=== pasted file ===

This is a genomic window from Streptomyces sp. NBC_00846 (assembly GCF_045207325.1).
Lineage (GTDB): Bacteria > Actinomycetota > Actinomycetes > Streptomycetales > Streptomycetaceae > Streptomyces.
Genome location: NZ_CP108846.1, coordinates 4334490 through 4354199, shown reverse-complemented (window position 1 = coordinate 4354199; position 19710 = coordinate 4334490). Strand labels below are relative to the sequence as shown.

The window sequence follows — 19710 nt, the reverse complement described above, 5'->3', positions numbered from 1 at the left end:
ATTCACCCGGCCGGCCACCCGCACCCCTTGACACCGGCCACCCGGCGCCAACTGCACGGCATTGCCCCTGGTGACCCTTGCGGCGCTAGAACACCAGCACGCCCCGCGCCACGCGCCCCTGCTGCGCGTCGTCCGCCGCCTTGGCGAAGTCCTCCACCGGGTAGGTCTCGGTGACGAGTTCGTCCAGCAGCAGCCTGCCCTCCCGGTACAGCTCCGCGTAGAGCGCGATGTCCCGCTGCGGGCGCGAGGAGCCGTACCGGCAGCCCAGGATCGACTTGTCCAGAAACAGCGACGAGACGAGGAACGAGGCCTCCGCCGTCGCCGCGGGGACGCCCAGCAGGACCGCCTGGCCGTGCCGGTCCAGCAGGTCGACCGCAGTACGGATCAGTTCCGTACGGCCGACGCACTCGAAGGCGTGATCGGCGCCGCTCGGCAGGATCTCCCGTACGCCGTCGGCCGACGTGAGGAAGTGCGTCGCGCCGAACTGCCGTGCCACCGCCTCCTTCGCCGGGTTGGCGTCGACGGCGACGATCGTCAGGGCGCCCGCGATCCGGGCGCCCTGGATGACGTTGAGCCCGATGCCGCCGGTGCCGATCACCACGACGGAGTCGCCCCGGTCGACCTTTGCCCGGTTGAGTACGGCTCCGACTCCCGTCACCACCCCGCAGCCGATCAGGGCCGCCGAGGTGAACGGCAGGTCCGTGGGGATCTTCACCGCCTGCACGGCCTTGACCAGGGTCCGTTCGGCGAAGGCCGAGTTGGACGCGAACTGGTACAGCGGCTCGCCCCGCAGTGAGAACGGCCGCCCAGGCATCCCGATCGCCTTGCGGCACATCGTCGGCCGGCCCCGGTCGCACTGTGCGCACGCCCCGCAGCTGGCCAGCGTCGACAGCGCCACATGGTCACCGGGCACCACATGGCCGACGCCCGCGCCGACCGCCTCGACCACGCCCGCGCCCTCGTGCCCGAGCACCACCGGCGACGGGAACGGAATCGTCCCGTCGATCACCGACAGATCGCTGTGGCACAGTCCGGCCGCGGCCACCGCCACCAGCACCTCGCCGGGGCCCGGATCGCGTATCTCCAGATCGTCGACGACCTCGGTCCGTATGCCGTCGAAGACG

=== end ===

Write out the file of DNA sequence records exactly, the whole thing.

This is a genomic window from Streptomyces sp. NBC_00846 (assembly GCF_045207325.1).
Lineage (GTDB): Bacteria > Actinomycetota > Actinomycetes > Streptomycetales > Streptomycetaceae > Streptomyces.
Genome location: NZ_CP108846.1, coordinates 4334490 through 4354199, shown reverse-complemented (window position 1 = coordinate 4354199; position 19710 = coordinate 4334490). Strand labels below are relative to the sequence as shown.

The window sequence follows — 19710 nt, the reverse complement described above, 5'->3', positions numbered from 1 at the left end:
ATTCACCCGGCCGGCCACCCGCACCCCTTGACACCGGCCACCCGGCGCCAACTGCACGGCATTGCCCCTGGTGACCCTTGCGGCGCTAGAACACCAGCACGCCCCGCGCCACGCGCCCCTGCTGCGCGTCGTCCGCCGCCTTGGCGAAGTCCTCCACCGGGTAGGTCTCGGTGACGAGTTCGTCCAGCAGCAGCCTGCCCTCCCGGTACAGCTCCGCGTAGAGCGCGATGTCCCGCTGCGGGCGCGAGGAGCCGTACCGGCAGCCCAGGATCGACTTGTCCAGAAACAGCGACGAGACGAGGAACGAGGCCTCCGCCGTCGCCGCGGGGACGCCCAGCAGGACCGCCTGGCCGTGCCGGTCCAGCAGGTCGACCGCAGTACGGATCAGTTCCGTACGGCCGACGCACTCGAAGGCGTGATCGGCGCCGCTCGGCAGGATCTCCCGTACGCCGTCGGCCGACGTGAGGAAGTGCGTCGCGCCGAACTGCCGTGCCACCGCCTCCTTCGCCGGGTTGGCGTCGACGGCGACGATCGTCAGGGCGCCCGCGATCCGGGCGCCCTGGATGACGTTGAGCCCGATGCCGCCGGTGCCGATCACCACGACGGAGTCGCCCCGGTCGACCTTTGCCCGGTTGAGTACGGCTCCGACTCCCGTCACCACCCCGCAGCCGATCAGGGCCGCCGAGGTGAACGGCAGGTCCGTGGGGATCTTCACCGCCTGCACGGCCTTGACCAGGGTCCGTTCGGCGAAGGCCGAGTTGGACGCGAACTGGTACAGCGGCTCGCCCCGCAGTGAGAACGGCCGCCCAGGCATCCCGATCGCCTTGCGGCACATCGTCGGCCGGCCCCGGTCGCACTGTGCGCACGCCCCGCAGCTGGCCAGCGTCGACAGCGCCACATGGTCACCGGGCACCACATGGCCGACGCCCGCGCCGACCGCCTCGACCACGCCCGCGCCCTCGTGCCCGAGCACCACCGGCGACGGGAACGGAATCGTCCCGTCGATCACCGACAGATCGCTGTGGCACAGTCCGGCCGCGGCCACCGCCACCAGCACCTCGCCGGGGCCCGGATCGCGTATCTCCAGATCGTCGACGACCTCGGTCCGTATGCCGTCGAAGACG